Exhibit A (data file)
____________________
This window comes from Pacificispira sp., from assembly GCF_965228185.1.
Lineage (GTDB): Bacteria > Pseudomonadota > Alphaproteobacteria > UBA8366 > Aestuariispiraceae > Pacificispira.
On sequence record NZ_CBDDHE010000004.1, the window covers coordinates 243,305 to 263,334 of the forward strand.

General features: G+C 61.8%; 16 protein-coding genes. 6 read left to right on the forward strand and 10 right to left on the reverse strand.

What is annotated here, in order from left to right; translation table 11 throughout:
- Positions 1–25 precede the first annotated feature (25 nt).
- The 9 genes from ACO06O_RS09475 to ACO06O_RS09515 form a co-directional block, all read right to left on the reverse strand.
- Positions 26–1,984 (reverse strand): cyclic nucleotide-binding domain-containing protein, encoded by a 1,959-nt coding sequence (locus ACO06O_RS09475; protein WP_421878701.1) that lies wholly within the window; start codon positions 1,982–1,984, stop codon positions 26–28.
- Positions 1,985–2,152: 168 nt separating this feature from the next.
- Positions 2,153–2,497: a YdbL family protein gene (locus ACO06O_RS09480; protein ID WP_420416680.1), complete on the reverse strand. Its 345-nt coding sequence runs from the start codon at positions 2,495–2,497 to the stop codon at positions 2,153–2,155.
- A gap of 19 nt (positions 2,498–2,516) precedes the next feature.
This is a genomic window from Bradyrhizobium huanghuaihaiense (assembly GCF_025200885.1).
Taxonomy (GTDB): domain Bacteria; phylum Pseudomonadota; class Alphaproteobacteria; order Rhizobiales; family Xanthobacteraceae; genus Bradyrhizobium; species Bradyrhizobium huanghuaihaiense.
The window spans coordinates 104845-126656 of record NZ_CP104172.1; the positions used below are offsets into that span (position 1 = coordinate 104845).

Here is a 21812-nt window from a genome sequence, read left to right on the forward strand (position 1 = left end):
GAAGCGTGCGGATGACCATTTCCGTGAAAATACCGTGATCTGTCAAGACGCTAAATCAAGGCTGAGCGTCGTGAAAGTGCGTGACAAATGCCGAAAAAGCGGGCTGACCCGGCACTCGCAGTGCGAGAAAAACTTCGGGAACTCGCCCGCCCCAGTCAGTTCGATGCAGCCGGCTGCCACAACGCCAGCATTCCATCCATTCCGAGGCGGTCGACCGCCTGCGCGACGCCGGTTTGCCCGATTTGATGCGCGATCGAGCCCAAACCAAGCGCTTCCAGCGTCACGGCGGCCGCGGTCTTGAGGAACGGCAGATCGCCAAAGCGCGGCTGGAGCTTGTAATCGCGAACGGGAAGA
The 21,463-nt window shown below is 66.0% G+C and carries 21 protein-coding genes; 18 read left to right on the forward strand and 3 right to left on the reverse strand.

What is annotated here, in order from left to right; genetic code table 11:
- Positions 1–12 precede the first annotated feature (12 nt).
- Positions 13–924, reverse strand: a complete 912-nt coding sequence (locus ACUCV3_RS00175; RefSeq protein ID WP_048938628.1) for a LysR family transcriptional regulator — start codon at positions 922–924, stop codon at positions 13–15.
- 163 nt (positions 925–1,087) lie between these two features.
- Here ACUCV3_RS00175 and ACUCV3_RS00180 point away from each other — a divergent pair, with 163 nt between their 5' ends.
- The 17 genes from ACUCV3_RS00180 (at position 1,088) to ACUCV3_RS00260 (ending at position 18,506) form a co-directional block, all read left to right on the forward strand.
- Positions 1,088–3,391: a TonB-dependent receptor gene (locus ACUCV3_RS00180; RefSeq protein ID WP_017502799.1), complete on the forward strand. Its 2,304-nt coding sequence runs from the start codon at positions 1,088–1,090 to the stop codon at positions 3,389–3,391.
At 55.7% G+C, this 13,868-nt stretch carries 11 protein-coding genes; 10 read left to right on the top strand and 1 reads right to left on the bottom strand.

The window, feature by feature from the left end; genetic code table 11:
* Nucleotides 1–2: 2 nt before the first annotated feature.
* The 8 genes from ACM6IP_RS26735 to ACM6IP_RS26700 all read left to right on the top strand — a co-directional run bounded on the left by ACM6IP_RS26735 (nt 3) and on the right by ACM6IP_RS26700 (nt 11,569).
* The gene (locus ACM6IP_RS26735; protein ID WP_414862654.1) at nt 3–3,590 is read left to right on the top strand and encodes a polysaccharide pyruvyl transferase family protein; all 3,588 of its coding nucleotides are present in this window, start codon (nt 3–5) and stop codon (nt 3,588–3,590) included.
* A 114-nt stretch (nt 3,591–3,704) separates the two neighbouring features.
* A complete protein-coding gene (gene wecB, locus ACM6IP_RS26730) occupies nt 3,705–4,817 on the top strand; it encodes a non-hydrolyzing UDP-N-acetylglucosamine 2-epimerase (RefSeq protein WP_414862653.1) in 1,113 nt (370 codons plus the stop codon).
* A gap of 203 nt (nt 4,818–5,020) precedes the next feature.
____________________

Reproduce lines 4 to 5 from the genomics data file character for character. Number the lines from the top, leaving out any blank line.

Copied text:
General features: G+C 61.8%; 16 protein-coding genes. 6 read left to right on the forward strand and 10 right to left on the reverse strand.

What is annotated here, in order from left to right; translation table 11 throughout: